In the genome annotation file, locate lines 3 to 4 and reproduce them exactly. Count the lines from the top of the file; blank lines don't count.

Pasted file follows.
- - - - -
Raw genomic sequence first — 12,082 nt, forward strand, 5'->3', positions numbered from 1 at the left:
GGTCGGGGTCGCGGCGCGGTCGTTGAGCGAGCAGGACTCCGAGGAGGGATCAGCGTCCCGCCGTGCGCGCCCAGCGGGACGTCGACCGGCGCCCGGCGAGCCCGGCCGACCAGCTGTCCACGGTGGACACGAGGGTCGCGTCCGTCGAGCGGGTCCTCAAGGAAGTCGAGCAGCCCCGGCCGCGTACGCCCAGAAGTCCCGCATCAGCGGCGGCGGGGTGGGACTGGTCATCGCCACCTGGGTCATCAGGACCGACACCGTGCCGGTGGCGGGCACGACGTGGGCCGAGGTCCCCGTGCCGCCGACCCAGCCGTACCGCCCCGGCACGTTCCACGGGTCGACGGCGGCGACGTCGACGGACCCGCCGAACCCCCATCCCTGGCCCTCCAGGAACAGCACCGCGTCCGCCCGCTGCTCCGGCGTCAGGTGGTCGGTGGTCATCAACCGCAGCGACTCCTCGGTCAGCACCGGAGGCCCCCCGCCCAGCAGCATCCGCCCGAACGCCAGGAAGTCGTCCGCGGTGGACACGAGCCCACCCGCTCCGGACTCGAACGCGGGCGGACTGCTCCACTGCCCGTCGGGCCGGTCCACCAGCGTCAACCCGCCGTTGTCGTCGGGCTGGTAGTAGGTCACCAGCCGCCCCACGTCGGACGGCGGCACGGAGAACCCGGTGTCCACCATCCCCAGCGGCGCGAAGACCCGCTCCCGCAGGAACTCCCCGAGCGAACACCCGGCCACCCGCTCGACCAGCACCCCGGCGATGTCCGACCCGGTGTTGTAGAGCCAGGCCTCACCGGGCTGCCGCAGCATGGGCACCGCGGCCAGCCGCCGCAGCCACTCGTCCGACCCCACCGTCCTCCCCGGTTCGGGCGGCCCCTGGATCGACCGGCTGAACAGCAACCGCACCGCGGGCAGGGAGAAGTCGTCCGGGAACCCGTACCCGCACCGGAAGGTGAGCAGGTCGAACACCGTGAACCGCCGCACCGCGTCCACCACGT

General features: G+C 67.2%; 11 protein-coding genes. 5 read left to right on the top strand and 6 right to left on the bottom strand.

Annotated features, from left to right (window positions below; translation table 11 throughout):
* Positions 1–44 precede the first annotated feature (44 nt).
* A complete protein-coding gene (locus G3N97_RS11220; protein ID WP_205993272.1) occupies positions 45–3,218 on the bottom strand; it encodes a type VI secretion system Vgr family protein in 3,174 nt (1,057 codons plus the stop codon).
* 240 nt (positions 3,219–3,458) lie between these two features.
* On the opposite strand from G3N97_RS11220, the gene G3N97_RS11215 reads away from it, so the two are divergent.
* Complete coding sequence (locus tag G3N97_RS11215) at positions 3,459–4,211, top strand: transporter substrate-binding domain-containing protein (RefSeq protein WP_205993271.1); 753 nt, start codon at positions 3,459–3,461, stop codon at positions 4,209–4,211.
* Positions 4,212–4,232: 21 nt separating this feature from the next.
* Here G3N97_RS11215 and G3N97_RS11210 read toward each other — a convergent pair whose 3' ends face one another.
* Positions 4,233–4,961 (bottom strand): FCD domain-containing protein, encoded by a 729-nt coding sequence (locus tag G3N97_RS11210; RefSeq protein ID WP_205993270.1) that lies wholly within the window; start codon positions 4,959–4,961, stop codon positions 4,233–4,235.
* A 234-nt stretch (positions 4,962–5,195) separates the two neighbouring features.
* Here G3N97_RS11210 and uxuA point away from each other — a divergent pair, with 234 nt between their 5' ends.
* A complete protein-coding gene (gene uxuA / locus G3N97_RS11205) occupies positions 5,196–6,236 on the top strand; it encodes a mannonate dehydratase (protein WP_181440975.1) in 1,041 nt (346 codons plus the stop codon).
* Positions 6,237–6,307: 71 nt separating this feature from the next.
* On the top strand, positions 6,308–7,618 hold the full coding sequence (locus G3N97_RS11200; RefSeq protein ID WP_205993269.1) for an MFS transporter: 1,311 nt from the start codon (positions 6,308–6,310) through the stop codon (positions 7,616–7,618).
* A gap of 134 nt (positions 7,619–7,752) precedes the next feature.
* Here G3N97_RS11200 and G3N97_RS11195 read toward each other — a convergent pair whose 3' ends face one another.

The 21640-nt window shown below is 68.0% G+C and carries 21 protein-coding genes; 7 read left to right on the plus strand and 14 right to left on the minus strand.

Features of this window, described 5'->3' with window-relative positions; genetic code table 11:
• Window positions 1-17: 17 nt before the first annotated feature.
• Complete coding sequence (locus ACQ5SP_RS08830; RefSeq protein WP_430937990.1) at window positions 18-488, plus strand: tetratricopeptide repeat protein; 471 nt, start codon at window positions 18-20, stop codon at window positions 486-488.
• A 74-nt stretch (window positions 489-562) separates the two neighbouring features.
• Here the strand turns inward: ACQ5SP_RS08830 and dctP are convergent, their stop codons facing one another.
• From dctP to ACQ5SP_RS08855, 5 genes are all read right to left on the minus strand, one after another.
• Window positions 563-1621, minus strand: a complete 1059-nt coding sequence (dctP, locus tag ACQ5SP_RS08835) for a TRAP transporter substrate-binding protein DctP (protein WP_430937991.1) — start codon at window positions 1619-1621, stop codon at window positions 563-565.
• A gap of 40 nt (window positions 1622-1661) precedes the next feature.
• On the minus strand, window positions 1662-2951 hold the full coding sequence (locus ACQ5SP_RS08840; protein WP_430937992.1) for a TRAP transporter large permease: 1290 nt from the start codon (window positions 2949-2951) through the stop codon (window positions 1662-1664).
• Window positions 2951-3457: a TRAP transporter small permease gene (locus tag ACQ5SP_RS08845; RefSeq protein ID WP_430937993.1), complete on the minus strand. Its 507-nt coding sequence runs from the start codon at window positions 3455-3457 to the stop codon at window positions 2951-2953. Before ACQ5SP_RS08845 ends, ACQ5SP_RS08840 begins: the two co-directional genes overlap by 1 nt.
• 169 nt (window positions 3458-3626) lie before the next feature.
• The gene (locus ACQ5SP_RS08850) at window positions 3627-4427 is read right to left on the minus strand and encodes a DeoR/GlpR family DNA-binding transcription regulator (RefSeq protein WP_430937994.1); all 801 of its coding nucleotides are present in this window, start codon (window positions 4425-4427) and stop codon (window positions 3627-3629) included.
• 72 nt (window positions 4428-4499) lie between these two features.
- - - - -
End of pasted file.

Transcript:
General features: G+C 67.2%; 11 protein-coding genes. 5 read left to right on the top strand and 6 right to left on the bottom strand.

Annotated features, from left to right (window positions below; translation table 11 throughout):